iPhone Dominates but Android Is Fastest Growing OS Report
The iPhone OS has Google’s Android at its heels, but all that may change with the launch of the iPad, says a new report from AdMob, which tracked smartphone, feature phone and MID network traffic for a year.
The growth of smartphones running Apple’s iPhone and Google’s Android operating systems, coupled with users’ heavy application adoption, is driving smartphone traffic over wireless networks, which increased by about 193 percent between February 2009 and February 2010.
The finding comes from a March 25 AdMob report that looked to separate the network traffic between smartphones, feature phones and MIDs (mobile Internet devices) over the past year. The firm, which measures ad requests and impressions, not sales, found smartphones to account for 48 percent of AdMob’s worldwide traffic in February 2010, up from 35 percent a year earlier.
Feature phone traffic declined from 58 percent to 35 percent over the year, as more users switched to smartphones.
MID traffic, however, driven in large part by the Apple iPod touch, showed the strongest growth of the three form factors, increasing from approximately 7 percent in February 2009 to 17 percent a year later. While the Sony PSP and Nintendo DSi contributed, the iPod touch accounted for 93 percent of MID traffic.
“In absolute terms,” states the report, “mobile Internet device category traffic increased 403 percent.”
Breaking the numbers down by operating systems, Google’s Android was the fastest-growing in the AdMob network, with requests increasing from 2 percent to 24 percent over the year, thanks to the Motorola Droid, the HTC Dream, Hero and Magic and the Motorola Cliq — the five top Android devices on the network.
Nonetheless, Apple’s iPhone was the leading OS, with its requests increasing from 33 percent to 55 percent over the year, while over the same period Symbian device requests fell from 43 percent to 18 percent.
Worldwide in February 2010 alone, the iPhone OS accounted for 50 percent of smartphone requests, with Android at 24 percent, followed by Symbian with 18 percent and RIM with 4 percent. In the United States, however, Android is gaining ground on the iPhone more quickly.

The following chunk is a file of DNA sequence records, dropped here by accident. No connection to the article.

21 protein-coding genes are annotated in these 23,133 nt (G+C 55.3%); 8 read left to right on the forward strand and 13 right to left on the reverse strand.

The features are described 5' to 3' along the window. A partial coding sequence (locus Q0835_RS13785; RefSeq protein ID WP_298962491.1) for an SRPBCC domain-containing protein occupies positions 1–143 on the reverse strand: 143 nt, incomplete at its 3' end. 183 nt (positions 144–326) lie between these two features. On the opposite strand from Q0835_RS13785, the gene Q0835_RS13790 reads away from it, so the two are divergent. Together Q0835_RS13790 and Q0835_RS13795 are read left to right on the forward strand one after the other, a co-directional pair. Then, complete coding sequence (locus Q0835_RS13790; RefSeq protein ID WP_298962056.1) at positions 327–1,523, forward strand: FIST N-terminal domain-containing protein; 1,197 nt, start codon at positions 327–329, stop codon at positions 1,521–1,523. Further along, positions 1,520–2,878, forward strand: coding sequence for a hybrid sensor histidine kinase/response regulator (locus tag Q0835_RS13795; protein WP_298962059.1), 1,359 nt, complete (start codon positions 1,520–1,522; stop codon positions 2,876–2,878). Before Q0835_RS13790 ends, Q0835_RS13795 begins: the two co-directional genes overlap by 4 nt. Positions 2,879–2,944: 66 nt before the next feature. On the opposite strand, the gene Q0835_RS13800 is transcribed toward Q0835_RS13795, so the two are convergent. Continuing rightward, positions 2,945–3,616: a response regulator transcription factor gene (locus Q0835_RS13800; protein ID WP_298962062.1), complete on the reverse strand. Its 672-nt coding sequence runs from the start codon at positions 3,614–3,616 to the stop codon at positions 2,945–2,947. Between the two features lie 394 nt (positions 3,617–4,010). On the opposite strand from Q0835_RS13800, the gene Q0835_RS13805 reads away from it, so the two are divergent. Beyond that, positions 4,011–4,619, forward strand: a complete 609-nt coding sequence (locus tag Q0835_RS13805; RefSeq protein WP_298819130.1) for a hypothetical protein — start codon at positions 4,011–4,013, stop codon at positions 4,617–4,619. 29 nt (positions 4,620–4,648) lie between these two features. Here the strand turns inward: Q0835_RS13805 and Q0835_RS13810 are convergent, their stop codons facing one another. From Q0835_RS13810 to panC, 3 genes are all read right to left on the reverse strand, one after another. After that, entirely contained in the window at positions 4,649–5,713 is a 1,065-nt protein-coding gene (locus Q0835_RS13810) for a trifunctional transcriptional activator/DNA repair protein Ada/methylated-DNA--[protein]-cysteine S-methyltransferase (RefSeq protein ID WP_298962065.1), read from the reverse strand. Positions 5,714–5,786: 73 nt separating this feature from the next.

While in November 2009, the iPhone was responsible for 55 percent of U.S. smartphone requests, to Android’s 27 percent, by January 2010, those numbers adjusted to 47 percent for Apple and 38 percent Android. And in February 2010, the percentages slid again toward a more even 44 percent for the iPhone OS and 42 percent for Android.
Apple, surely, has taken note of the Google OS on its heels, and analysts have suggested that Apple’s lawsuit against HTC has come at a time of pariculalry strong growth for Android, partly at the expense of the iPhone.
A March 1 report from Quantcast showed the iPhone claiming 63.7 percent of mobile Web consumption in North America in February, while Android held 15.2 percent. The figures, however, represented a 3.2 percent monthly decline for Apple, but an 8.3 percent jump for Android.
The good news for Apple, however, was that 11 percent of the smartphone users surveyed by AdMob in February said that they were interested in purchasing an Apple iPad.
“As more mobile Internet devices [such as the iPad] are introduced into the market, it will be interesting to see how traffic from the category grows, relative to smartphones and feature phones,” AdMob wrote on its blog, where the full report is available.
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